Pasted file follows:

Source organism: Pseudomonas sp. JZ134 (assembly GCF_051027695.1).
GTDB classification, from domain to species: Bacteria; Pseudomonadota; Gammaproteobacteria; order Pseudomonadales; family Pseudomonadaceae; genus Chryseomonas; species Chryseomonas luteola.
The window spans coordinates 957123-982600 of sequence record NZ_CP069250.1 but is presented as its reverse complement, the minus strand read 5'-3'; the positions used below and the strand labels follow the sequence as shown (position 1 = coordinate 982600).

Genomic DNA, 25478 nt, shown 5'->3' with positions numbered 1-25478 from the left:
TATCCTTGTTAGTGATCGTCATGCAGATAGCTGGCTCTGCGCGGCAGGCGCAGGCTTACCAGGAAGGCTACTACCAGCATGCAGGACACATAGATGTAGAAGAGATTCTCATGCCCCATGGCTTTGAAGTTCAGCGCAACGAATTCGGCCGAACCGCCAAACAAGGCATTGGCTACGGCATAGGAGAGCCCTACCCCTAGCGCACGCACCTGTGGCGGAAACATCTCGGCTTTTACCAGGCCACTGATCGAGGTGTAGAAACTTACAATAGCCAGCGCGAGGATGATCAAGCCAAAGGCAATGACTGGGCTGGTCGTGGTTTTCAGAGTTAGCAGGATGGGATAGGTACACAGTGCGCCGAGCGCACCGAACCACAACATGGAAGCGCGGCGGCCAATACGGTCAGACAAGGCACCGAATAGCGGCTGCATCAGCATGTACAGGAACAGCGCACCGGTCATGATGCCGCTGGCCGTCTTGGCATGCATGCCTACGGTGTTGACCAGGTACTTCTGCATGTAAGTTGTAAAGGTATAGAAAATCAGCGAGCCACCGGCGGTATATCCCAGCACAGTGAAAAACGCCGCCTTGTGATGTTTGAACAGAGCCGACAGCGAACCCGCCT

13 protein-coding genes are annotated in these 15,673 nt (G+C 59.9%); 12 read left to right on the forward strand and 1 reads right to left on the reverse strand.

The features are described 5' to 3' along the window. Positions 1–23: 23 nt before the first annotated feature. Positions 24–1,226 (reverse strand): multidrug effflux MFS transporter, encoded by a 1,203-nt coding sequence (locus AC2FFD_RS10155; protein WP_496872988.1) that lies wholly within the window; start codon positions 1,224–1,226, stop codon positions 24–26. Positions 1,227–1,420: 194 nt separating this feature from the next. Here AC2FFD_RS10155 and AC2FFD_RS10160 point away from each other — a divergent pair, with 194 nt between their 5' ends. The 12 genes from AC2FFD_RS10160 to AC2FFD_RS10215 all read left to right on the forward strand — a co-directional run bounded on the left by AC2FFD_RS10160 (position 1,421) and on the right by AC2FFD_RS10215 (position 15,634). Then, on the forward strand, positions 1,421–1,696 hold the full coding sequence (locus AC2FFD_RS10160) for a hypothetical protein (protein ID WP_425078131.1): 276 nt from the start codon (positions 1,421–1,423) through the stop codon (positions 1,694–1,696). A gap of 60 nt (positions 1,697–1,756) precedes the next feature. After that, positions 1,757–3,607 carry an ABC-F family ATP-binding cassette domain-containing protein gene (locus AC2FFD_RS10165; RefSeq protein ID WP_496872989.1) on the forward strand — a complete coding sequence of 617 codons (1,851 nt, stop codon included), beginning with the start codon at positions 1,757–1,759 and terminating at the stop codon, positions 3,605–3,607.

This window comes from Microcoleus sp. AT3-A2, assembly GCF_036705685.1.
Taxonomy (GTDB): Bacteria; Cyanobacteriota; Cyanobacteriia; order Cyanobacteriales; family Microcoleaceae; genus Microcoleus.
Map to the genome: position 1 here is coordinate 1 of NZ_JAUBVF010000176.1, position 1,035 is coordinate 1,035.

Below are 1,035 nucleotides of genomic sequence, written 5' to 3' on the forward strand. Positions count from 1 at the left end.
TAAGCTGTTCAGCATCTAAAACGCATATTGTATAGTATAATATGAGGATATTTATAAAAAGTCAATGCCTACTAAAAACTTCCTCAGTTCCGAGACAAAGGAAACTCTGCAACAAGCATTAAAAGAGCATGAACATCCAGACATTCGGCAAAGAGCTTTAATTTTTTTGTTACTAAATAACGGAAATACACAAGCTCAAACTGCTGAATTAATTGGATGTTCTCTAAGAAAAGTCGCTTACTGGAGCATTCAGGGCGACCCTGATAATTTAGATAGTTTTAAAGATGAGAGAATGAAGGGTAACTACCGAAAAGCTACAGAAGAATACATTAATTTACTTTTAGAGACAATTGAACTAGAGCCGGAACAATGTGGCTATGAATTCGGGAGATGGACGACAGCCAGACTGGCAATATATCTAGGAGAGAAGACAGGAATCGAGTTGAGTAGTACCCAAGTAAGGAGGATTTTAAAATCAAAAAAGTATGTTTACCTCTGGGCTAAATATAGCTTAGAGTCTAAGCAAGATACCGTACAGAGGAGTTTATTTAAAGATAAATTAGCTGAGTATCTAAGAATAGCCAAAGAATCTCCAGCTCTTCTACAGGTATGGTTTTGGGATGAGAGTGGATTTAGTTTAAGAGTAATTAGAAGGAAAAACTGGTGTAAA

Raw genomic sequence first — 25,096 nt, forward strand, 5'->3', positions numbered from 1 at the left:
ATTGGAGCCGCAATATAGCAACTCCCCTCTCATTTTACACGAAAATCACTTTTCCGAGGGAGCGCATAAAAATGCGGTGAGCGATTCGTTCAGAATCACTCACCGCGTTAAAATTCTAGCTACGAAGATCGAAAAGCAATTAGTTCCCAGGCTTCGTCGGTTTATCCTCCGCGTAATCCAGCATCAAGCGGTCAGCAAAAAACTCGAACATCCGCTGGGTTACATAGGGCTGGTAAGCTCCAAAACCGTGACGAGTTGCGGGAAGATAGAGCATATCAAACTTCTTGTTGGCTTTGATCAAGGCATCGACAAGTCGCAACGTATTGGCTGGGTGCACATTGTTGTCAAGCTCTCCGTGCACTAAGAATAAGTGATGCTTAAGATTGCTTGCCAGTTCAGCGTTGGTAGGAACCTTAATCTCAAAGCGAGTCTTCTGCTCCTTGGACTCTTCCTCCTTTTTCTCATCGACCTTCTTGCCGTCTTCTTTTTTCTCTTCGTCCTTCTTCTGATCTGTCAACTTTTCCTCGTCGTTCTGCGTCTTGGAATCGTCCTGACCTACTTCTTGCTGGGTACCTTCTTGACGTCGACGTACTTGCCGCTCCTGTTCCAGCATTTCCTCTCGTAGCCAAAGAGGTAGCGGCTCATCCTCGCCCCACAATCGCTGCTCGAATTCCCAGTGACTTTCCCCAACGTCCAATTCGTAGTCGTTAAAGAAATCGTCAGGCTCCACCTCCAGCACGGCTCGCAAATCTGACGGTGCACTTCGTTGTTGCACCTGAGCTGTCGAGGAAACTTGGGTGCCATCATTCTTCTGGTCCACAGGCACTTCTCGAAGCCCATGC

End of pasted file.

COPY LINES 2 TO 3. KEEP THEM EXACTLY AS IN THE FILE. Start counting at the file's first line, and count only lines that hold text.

GTDB classification, from domain to species: Bacteria; Pseudomonadota; Gammaproteobacteria; order Pseudomonadales; family Pseudomonadaceae; genus Chryseomonas; species Chryseomonas luteola.
The window spans coordinates 957123-982600 of sequence record NZ_CP069250.1 but is presented as its reverse complement, the minus strand read 5'-3'; the positions used below and the strand labels follow the sequence as shown (position 1 = coordinate 982600).